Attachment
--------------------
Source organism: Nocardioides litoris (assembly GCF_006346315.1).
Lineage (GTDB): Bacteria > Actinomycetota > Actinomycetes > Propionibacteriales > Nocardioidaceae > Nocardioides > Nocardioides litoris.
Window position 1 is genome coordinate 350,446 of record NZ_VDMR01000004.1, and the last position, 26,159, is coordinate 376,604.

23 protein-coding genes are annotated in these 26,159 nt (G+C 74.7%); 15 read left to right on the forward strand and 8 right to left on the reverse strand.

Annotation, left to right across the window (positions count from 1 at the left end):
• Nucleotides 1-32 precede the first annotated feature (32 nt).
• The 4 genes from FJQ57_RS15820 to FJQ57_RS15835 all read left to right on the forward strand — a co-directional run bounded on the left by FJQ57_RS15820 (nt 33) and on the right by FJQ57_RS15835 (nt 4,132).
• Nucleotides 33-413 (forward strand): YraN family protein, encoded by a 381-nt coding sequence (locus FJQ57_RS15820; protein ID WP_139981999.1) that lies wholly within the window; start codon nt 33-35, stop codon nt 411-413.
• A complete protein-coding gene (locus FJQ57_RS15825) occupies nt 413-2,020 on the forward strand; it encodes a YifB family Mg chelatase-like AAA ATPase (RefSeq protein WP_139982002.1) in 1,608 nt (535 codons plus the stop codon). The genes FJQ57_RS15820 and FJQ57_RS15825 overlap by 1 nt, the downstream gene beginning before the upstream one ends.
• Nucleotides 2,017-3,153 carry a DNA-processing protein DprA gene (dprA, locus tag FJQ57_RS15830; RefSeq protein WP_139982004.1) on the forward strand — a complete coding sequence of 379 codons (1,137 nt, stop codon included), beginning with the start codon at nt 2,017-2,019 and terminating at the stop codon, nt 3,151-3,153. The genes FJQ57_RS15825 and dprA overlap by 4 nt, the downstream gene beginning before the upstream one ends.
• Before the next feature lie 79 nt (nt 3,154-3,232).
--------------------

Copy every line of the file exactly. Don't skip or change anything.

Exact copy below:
Source organism: Nocardioides litoris (assembly GCF_006346315.1).
Lineage (GTDB): Bacteria > Actinomycetota > Actinomycetes > Propionibacteriales > Nocardioidaceae > Nocardioides > Nocardioides litoris.
Window position 1 is genome coordinate 350,446 of record NZ_VDMR01000004.1, and the last position, 26,159, is coordinate 376,604.

23 protein-coding genes are annotated in these 26,159 nt (G+C 74.7%); 15 read left to right on the forward strand and 8 right to left on the reverse strand.

Annotation, left to right across the window (positions count from 1 at the left end):
• Nucleotides 1-32 precede the first annotated feature (32 nt).
• The 4 genes from FJQ57_RS15820 to FJQ57_RS15835 all read left to right on the forward strand — a co-directional run bounded on the left by FJQ57_RS15820 (nt 33) and on the right by FJQ57_RS15835 (nt 4,132).
• Nucleotides 33-413 (forward strand): YraN family protein, encoded by a 381-nt coding sequence (locus FJQ57_RS15820; protein ID WP_139981999.1) that lies wholly within the window; start codon nt 33-35, stop codon nt 411-413.
• A complete protein-coding gene (locus FJQ57_RS15825) occupies nt 413-2,020 on the forward strand; it encodes a YifB family Mg chelatase-like AAA ATPase (RefSeq protein WP_139982002.1) in 1,608 nt (535 codons plus the stop codon). The genes FJQ57_RS15820 and FJQ57_RS15825 overlap by 1 nt, the downstream gene beginning before the upstream one ends.
• Nucleotides 2,017-3,153 carry a DNA-processing protein DprA gene (dprA, locus tag FJQ57_RS15830; RefSeq protein WP_139982004.1) on the forward strand — a complete coding sequence of 379 codons (1,137 nt, stop codon included), beginning with the start codon at nt 2,017-2,019 and terminating at the stop codon, nt 3,151-3,153. The genes FJQ57_RS15825 and dprA overlap by 4 nt, the downstream gene beginning before the upstream one ends.
• Before the next feature lie 79 nt (nt 3,154-3,232).